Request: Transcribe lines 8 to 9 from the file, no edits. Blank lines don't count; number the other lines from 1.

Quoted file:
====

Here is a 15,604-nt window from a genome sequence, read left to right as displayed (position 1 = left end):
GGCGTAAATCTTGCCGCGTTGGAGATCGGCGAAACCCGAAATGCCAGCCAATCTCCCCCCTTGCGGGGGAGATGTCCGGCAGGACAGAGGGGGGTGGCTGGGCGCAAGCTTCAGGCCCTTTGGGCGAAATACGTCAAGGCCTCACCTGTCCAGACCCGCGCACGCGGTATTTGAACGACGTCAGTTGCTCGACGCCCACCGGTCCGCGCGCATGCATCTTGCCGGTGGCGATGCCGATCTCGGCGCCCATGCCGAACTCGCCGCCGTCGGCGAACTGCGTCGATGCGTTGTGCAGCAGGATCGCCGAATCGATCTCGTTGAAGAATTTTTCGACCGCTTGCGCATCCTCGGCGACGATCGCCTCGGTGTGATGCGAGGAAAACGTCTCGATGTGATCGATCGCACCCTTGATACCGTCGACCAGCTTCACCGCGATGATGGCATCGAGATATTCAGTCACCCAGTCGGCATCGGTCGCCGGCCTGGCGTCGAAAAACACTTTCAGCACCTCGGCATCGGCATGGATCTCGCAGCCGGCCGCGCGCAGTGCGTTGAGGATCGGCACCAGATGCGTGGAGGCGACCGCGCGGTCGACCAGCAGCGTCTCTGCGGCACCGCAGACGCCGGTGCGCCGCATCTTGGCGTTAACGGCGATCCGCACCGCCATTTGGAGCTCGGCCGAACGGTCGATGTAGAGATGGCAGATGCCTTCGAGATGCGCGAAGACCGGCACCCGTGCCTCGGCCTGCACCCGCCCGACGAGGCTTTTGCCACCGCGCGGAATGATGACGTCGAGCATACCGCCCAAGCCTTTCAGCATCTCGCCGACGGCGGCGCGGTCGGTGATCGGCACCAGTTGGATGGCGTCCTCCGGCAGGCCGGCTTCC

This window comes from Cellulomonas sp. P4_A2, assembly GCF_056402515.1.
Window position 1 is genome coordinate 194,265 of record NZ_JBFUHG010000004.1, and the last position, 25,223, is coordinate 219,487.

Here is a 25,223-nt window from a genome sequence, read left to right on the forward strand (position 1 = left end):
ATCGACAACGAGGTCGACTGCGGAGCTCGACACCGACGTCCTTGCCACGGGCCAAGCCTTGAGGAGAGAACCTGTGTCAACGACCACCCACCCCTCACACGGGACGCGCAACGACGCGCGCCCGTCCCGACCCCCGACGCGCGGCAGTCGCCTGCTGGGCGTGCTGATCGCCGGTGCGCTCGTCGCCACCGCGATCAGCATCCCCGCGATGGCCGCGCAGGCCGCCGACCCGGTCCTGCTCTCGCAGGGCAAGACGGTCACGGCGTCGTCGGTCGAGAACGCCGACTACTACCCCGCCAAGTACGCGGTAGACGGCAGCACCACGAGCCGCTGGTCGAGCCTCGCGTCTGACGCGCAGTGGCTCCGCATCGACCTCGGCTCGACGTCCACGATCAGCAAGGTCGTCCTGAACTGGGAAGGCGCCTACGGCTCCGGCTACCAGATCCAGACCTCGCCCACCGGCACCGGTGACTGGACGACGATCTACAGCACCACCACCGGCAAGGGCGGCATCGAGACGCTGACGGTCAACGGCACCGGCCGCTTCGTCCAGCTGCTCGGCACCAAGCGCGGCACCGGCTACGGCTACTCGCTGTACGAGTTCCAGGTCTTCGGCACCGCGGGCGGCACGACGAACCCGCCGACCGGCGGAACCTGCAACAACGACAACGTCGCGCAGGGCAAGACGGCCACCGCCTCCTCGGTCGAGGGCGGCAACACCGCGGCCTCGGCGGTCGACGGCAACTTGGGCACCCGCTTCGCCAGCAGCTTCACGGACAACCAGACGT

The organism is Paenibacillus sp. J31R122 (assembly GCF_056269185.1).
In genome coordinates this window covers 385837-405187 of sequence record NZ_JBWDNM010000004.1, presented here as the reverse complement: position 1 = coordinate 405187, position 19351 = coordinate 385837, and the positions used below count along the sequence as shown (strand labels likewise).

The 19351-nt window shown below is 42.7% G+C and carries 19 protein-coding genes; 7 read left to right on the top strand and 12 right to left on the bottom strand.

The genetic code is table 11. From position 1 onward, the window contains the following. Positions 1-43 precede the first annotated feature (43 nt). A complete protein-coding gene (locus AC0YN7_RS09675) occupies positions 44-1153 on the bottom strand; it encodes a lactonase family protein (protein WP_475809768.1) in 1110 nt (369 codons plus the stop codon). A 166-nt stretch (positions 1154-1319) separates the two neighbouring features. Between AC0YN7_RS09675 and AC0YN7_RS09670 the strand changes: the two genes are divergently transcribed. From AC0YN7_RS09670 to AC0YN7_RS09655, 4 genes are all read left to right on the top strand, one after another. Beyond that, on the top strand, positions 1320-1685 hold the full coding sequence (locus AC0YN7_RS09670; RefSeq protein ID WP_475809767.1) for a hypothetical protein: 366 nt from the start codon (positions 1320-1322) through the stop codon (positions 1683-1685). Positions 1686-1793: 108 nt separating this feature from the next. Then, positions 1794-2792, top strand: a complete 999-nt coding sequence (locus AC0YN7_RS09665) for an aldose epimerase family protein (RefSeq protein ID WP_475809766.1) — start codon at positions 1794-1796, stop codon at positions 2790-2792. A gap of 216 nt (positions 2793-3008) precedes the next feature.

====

In genome coordinates this window covers 385837-405187 of sequence record NZ_JBWDNM010000004.1, presented here as the reverse complement: position 1 = coordinate 405187, position 19351 = coordinate 385837, and the positions used below count along the sequence as shown (strand labels likewise).

The 19351-nt window shown below is 42.7% G+C and carries 19 protein-coding genes; 7 read left to right on the top strand and 12 right to left on the bottom strand.